Routing attacks multiply
The China Telecom incident is the latest in a string of high-profile Internet routing attacks, such as when Pakistan Telecom brought down YouTube's website for two hours in February 2008 or when Malaysian ISP DataOne hijacked traffic to Yahoo's Santa Clara data center in May 2004.
RPKI was created by the Internet Engineering Task Force's Secure Inter-Domain Routing (SIDR) working group, which has been working on routing security since 2005.
RPKI allows ISPs and other network operators to generate digital signatures that verify they have the authority to make changes to Internet resources such as IP addresses or routing prefixes.
Most of the standards documents that describe how RPKI works are in the final stages of approval at the IETF.
"There's been a push to get these documents out and approved," Kent says. "I think they will be popping out through the first quarter of next year."
One factor driving the release of the RPKI standards is that the regional Internet registries have already committed to start issuing production-quality certificates to their members.
The registries have been working for several years to get the processes, procedures, and software in place to support RPKI. They've also been improving the accuracy of their databases that list which IP addresses and routing prefixes are allocated to particular network operators.
APNIC already has a resource certification system in production mode. Several other registries, including Europe's RIPE NCC, plan to go live with their implementations of RPKI on Jan. 1, 2011.
The American Registry for Internet Numbers (ARIN), which provides IP addresses and routing prefixes to ISPs in North America, said it will support RPKI in the second quarter of 2011.
"ARIN plans to release a production-grade Resource Certification service early in the second quarter of 2011," says Mark Kosters, CTO of ARIN. "There is a pilot program as an interim measure that has been in place since June 2009."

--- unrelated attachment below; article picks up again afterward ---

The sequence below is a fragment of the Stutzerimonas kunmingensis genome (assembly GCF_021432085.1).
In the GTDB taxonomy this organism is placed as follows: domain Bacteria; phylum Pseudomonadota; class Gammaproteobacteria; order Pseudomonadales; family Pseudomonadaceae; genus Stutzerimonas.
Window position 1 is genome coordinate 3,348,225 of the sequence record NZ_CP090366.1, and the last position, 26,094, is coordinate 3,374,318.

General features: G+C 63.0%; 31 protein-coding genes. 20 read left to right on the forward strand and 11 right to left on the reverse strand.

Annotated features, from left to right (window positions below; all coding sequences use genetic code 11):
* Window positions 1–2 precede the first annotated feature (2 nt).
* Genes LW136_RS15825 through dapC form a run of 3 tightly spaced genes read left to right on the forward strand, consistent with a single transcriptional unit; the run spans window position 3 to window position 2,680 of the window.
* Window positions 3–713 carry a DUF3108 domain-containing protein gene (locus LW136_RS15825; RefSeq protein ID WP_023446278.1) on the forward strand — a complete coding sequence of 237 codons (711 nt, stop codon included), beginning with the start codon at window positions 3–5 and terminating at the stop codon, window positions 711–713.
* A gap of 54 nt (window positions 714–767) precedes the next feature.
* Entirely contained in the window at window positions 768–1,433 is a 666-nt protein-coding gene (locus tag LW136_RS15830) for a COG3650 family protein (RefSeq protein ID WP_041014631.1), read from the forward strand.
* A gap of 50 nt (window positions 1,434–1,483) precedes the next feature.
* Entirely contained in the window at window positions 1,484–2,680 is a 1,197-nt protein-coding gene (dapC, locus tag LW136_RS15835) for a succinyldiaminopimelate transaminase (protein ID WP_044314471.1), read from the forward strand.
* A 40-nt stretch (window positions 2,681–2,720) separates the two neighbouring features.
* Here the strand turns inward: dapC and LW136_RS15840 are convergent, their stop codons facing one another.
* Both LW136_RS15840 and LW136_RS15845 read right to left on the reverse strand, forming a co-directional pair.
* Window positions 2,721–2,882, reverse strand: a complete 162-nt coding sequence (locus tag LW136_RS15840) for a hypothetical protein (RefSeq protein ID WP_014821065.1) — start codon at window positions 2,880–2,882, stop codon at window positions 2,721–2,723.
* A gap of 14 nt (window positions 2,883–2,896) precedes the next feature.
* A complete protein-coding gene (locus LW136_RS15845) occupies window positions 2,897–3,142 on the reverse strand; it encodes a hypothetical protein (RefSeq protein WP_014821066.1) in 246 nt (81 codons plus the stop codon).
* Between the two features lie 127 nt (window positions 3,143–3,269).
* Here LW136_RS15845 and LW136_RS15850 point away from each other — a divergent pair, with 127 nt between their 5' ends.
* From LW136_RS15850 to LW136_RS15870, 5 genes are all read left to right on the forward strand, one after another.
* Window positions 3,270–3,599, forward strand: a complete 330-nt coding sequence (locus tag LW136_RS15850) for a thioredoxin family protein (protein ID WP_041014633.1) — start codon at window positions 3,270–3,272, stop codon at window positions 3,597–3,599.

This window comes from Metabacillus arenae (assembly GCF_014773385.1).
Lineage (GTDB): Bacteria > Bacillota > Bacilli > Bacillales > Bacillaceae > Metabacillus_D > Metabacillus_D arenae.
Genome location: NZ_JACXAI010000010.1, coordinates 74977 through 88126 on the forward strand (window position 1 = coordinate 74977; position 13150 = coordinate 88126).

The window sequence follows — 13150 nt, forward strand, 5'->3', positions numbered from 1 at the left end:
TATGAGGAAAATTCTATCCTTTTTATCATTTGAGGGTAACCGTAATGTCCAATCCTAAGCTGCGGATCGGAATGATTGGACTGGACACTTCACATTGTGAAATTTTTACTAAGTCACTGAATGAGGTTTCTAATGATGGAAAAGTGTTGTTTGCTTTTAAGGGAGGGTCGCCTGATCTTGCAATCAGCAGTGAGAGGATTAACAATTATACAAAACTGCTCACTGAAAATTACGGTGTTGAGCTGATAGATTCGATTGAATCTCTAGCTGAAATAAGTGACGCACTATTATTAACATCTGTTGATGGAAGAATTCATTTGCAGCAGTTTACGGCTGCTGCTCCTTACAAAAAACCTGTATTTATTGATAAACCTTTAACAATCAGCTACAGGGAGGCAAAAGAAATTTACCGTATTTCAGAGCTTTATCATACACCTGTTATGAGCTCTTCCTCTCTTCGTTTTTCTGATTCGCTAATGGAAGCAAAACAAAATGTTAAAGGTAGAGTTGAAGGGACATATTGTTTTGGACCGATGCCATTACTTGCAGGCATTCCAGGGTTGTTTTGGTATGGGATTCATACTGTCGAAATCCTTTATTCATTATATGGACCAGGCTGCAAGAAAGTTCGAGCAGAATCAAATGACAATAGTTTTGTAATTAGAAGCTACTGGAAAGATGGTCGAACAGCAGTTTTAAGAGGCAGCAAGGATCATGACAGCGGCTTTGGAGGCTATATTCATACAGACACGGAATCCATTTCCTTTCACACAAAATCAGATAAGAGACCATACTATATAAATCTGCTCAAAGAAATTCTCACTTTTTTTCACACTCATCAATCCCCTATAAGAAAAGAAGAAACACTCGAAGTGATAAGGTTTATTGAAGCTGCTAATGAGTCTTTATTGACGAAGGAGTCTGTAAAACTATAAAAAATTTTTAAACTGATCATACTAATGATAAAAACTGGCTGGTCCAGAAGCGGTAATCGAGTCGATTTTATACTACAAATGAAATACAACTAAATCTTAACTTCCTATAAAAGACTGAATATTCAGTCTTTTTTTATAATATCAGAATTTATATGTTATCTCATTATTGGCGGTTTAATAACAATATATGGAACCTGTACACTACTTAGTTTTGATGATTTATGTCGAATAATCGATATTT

Network operators must verify their IP addresses and routing prefixes with their registries through the new RPKI system, and they will need to check the authoritative database created by the registries to construct their routing filters. Various organizations including Raytheon BBN have created open source software to handle this extra network management function.
"For the really small ISPs, the Web portal design by [registries] makes this trivial. They have to do it once, and set it and forget it," Kent says. "If you're a big ISP, then it will take more effort to integrate [RPKI] into your overall system."
Enterprises that multihome their networks -- or split their network traffic between multiple carriers -- can take advantage of RPKI if they want the extra protection it provides.
Huston says enterprise network managers should support the RPKI effort because it bolsters the security of the Internet's routing infrastructure and protects against snooping, traffic redirection, distributed denial of service, and man-in-the-middle attacks.
"Everyone ultimately relies on the public network," Huston says. "Enterprise folk use it for VPNs, they use it for public-facing services, they use it for business-to-business communication. If you can subvert the integrity of the routing system and send packets to the wrong places, all kinds of risks ensue."